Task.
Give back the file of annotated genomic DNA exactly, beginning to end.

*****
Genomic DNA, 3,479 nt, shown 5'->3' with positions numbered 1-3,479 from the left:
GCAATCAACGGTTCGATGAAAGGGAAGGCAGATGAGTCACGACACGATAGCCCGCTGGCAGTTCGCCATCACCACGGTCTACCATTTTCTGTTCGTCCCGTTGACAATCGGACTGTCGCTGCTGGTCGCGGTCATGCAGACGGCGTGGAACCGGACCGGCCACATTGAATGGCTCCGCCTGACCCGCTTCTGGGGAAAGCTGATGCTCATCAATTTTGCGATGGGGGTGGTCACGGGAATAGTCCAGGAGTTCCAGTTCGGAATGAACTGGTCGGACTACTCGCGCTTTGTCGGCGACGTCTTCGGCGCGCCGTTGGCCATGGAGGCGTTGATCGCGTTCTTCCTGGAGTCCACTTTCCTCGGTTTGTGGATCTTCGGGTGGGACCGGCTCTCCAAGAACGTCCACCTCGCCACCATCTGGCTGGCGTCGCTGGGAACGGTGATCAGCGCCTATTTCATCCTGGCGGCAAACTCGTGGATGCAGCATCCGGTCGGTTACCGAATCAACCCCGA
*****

Genomic DNA, 3,479 nt, shown 5'->3' with positions numbered 1-3,479 from the left:
GCAATCAACGGTTCGATGAAAGGGAAGGCAGATGAGTCACGACACGATAGCCCGCTGGCAGTTCGCCATCACCACGGTCTACCATTTTCTGTTCGTCCCGTTGACAATCGGACTGTCGCTGCTGGTCGCGGTCATGCAGACGGCGTGGAACCGGACCGGCCACATTGAATGGCTCCGCCTGACCCGCTTCTGGGGAAAGCTGATGCTCATCAATTTTGCGATGGGGGTGGTCACGGGAATAGTCCAGGAGTTCCAGTTCGGAATGAACTGGTCGGACTACTCGCGCTTTGTCGGCGACGTCTTCGGCGCGCCGTTGGCCATGGAGGCGTTGATCGCGTTCTTCCTGGAGTCCACTTTCCTCGGTTTGTGGATCTTCGGGTGGGACCGGCTCTCCAAGAACGTCCACCTCGCCACCATCTGGCTGGCGTCGCTGGGAACGGTGATCAGCGCCTATTTCATCCTGGCGGCAAACTCGTGGATGCAGCATCCGGTCGGTTACCGAATCAACCCCGA